The 2015 Public Assembly Act is the primary legislation governing assemblies in Thailand. This Law prohibits public assemblies that obstruct the entrance to, impede the performance of duties of, or hinder access to service of, the following: State agencies’ office; airport, wharf, rail station or any other public transport station; hospital, education institution and religious establishment; embassy or consulate of foreign State or office of international organization; or other places as notified by the Minister. The Act also prohibits marches between 6 pm and 6 am.
Under Section 10, any public assembly must be notified 24 hours in advance. Any public assembly that fails to comply with the notification requirement is an unlawful assembly. Authorised assemblies also need to take place in the time frame specified by the organisers.
A violent act by one of the participants in an assembly also seemingly allows the dispersal of the entire assembly.
In its national report for its 2016 Universal Periodic Review, Thailand stated that:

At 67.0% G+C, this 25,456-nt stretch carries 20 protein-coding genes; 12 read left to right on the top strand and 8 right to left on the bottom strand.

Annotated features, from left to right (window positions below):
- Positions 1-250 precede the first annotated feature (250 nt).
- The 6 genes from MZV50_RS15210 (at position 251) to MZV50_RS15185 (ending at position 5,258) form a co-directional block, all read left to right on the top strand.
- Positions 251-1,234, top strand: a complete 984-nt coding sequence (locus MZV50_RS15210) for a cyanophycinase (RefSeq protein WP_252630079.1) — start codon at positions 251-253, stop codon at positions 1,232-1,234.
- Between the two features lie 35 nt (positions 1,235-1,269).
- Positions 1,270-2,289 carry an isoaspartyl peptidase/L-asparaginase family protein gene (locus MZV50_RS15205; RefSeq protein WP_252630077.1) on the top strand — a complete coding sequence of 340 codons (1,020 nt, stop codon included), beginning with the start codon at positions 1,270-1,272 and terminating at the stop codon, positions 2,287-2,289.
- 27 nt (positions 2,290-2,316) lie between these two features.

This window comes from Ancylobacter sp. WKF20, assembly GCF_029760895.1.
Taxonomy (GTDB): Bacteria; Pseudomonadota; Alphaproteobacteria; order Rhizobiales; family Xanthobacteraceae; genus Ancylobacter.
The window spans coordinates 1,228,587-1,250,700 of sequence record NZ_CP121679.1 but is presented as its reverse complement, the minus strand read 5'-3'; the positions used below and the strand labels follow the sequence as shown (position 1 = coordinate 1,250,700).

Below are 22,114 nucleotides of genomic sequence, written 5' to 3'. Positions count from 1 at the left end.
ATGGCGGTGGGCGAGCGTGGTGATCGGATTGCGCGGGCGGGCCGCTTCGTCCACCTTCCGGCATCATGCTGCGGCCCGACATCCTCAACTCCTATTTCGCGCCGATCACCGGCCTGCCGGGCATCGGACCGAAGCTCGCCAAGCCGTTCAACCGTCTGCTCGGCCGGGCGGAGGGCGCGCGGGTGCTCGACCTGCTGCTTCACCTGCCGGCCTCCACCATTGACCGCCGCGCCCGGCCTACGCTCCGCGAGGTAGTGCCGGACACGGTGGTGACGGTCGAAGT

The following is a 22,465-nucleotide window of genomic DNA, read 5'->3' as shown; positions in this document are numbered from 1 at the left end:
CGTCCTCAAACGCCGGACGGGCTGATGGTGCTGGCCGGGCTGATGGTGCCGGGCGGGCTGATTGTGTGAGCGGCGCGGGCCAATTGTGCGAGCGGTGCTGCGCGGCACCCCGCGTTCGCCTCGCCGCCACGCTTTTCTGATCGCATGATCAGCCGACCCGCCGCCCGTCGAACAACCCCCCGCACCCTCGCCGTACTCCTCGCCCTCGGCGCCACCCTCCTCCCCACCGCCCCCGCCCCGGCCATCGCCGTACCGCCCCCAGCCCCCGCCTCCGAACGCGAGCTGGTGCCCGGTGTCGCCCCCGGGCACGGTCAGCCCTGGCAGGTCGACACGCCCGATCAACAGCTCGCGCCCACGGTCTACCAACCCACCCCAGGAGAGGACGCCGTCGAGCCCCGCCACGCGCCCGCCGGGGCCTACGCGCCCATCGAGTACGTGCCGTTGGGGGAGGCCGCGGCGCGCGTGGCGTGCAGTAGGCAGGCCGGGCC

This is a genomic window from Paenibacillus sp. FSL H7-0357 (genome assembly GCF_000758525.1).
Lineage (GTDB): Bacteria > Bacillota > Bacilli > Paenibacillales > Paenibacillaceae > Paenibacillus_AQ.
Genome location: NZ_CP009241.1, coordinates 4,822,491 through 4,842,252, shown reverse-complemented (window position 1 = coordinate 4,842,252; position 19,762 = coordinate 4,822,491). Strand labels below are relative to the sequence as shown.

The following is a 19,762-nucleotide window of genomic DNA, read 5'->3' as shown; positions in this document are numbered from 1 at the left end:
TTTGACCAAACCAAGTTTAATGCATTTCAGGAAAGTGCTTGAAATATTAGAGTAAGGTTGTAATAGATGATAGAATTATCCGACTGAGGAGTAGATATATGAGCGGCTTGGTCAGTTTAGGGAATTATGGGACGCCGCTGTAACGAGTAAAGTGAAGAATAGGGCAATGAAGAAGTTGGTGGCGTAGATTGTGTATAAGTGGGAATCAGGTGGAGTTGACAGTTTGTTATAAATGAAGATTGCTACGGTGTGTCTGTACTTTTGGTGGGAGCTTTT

In July 2015, Thailand has enforced the Public Assembly Act of 2015 with a view to ensuring that public assembly be conducted in a peaceful manner and does not interrupt public order and well-being of the people, while respecting people’s right to freedom of assembly.
The Legal Framework on Use of Force During Assemblies
The Use of Force
International Legal Rules
Under international law, the duty on the State and its law enforcement agencies is to facilitate the enjoyment of the right of peaceful assembly. According to the 1990 United Nations Basic Principles on the Use of Force and Firearms by Law Enforcement Officials: